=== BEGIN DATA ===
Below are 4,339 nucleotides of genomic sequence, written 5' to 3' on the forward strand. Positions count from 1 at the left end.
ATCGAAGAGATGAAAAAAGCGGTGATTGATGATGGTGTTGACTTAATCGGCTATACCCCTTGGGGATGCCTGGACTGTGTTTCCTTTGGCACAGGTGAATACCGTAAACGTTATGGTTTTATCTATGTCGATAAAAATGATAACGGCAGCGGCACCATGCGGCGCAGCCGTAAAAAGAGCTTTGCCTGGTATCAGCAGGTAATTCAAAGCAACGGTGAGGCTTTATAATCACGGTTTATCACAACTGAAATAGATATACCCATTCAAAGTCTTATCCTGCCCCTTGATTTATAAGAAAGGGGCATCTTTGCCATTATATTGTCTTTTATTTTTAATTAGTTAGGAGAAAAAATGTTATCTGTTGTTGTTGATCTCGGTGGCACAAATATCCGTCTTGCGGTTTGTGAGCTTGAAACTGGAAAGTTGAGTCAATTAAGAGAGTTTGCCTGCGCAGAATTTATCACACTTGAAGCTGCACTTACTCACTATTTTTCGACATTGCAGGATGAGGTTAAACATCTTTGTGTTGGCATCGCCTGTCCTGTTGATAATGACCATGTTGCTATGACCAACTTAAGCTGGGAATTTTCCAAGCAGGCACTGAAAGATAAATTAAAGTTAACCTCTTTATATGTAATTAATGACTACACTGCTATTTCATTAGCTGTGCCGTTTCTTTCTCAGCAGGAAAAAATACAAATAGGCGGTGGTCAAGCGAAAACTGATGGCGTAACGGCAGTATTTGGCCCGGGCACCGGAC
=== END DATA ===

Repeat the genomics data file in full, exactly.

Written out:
Below are 4,339 nucleotides of genomic sequence, written 5' to 3' on the forward strand. Positions count from 1 at the left end.
ATCGAAGAGATGAAAAAAGCGGTGATTGATGATGGTGTTGACTTAATCGGCTATACCCCTTGGGGATGCCTGGACTGTGTTTCCTTTGGCACAGGTGAATACCGTAAACGTTATGGTTTTATCTATGTCGATAAAAATGATAACGGCAGCGGCACCATGCGGCGCAGCCGTAAAAAGAGCTTTGCCTGGTATCAGCAGGTAATTCAAAGCAACGGTGAGGCTTTATAATCACGGTTTATCACAACTGAAATAGATATACCCATTCAAAGTCTTATCCTGCCCCTTGATTTATAAGAAAGGGGCATCTTTGCCATTATATTGTCTTTTATTTTTAATTAGTTAGGAGAAAAAATGTTATCTGTTGTTGTTGATCTCGGTGGCACAAATATCCGTCTTGCGGTTTGTGAGCTTGAAACTGGAAAGTTGAGTCAATTAAGAGAGTTTGCCTGCGCAGAATTTATCACACTTGAAGCTGCACTTACTCACTATTTTTCGACATTGCAGGATGAGGTTAAACATCTTTGTGTTGGCATCGCCTGTCCTGTTGATAATGACCATGTTGCTATGACCAACTTAAGCTGGGAATTTTCCAAGCAGGCACTGAAAGATAAATTAAAGTTAACCTCTTTATATGTAATTAATGACTACACTGCTATTTCATTAGCTGTGCCGTTTCTTTCTCAGCAGGAAAAAATACAAATAGGCGGTGGTCAAGCGAAAACTGATGGCGTAACGGCAGTATTTGGCCCGGGCACCGGAC